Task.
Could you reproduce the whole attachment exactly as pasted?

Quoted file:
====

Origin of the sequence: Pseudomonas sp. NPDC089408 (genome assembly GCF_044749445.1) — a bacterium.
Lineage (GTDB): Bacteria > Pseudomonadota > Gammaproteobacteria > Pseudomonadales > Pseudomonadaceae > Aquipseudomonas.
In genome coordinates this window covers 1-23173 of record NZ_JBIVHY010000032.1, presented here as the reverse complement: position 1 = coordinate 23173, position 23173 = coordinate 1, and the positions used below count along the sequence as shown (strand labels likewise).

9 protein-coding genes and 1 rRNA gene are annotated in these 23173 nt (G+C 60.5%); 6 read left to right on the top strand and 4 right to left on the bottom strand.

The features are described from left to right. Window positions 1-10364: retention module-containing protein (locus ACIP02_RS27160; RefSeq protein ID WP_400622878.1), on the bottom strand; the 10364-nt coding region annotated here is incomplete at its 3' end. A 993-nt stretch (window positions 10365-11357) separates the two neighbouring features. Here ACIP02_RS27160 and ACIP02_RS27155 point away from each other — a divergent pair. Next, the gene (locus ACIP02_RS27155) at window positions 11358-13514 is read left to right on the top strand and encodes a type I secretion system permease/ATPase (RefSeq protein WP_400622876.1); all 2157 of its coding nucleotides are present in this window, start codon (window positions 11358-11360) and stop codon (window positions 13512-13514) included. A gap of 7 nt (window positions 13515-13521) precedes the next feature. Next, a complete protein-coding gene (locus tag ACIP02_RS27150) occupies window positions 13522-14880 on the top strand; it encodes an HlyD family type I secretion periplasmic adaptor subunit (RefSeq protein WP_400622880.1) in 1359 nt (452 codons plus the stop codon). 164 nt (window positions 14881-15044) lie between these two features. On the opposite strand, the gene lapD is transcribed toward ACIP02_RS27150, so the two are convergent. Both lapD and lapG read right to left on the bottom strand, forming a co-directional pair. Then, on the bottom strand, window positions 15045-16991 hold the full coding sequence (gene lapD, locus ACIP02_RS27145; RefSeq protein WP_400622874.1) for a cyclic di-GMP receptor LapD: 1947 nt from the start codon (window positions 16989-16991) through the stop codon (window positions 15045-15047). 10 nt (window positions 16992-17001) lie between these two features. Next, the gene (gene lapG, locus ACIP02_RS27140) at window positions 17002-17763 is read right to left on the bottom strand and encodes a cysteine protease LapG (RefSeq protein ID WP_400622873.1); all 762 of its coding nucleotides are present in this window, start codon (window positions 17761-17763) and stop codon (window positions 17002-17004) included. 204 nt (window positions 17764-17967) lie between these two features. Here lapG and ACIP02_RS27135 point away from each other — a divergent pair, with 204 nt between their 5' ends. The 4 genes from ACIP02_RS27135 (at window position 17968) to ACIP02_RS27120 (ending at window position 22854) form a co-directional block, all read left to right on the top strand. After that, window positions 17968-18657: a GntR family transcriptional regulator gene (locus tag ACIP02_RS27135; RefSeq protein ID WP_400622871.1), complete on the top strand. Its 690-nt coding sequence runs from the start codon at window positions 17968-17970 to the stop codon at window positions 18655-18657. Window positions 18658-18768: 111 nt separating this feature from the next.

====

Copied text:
Origin of the sequence: Pseudomonas sp. NPDC089408 (genome assembly GCF_044749445.1) — a bacterium.
Lineage (GTDB): Bacteria > Pseudomonadota > Gammaproteobacteria > Pseudomonadales > Pseudomonadaceae > Aquipseudomonas.
In genome coordinates this window covers 1-23173 of record NZ_JBIVHY010000032.1, presented here as the reverse complement: position 1 = coordinate 23173, position 23173 = coordinate 1, and the positions used below count along the sequence as shown (strand labels likewise).

9 protein-coding genes and 1 rRNA gene are annotated in these 23173 nt (G+C 60.5%); 6 read left to right on the top strand and 4 right to left on the bottom strand.

The features are described from left to right. Window positions 1-10364: retention module-containing protein (locus ACIP02_RS27160; RefSeq protein ID WP_400622878.1), on the bottom strand; the 10364-nt coding region annotated here is incomplete at its 3' end. A 993-nt stretch (window positions 10365-11357) separates the two neighbouring features. Here ACIP02_RS27160 and ACIP02_RS27155 point away from each other — a divergent pair. Next, the gene (locus ACIP02_RS27155) at window positions 11358-13514 is read left to right on the top strand and encodes a type I secretion system permease/ATPase (RefSeq protein WP_400622876.1); all 2157 of its coding nucleotides are present in this window, start codon (window positions 11358-11360) and stop codon (window positions 13512-13514) included. A gap of 7 nt (window positions 13515-13521) precedes the next feature. Next, a complete protein-coding gene (locus tag ACIP02_RS27150) occupies window positions 13522-14880 on the top strand; it encodes an HlyD family type I secretion periplasmic adaptor subunit (RefSeq protein WP_400622880.1) in 1359 nt (452 codons plus the stop codon). 164 nt (window positions 14881-15044) lie between these two features. On the opposite strand, the gene lapD is transcribed toward ACIP02_RS27150, so the two are convergent. Both lapD and lapG read right to left on the bottom strand, forming a co-directional pair. Then, on the bottom strand, window positions 15045-16991 hold the full coding sequence (gene lapD, locus ACIP02_RS27145; RefSeq protein WP_400622874.1) for a cyclic di-GMP receptor LapD: 1947 nt from the start codon (window positions 16989-16991) through the stop codon (window positions 15045-15047). 10 nt (window positions 16992-17001) lie between these two features. Next, the gene (gene lapG, locus ACIP02_RS27140) at window positions 17002-17763 is read right to left on the bottom strand and encodes a cysteine protease LapG (RefSeq protein ID WP_400622873.1); all 762 of its coding nucleotides are present in this window, start codon (window positions 17761-17763) and stop codon (window positions 17002-17004) included. 204 nt (window positions 17764-17967) lie between these two features. Here lapG and ACIP02_RS27135 point away from each other — a divergent pair, with 204 nt between their 5' ends. The 4 genes from ACIP02_RS27135 (at window position 17968) to ACIP02_RS27120 (ending at window position 22854) form a co-directional block, all read left to right on the top strand. After that, window positions 17968-18657: a GntR family transcriptional regulator gene (locus tag ACIP02_RS27135; RefSeq protein ID WP_400622871.1), complete on the top strand. Its 690-nt coding sequence runs from the start codon at window positions 17968-17970 to the stop codon at window positions 18655-18657. Window positions 18658-18768: 111 nt separating this feature from the next.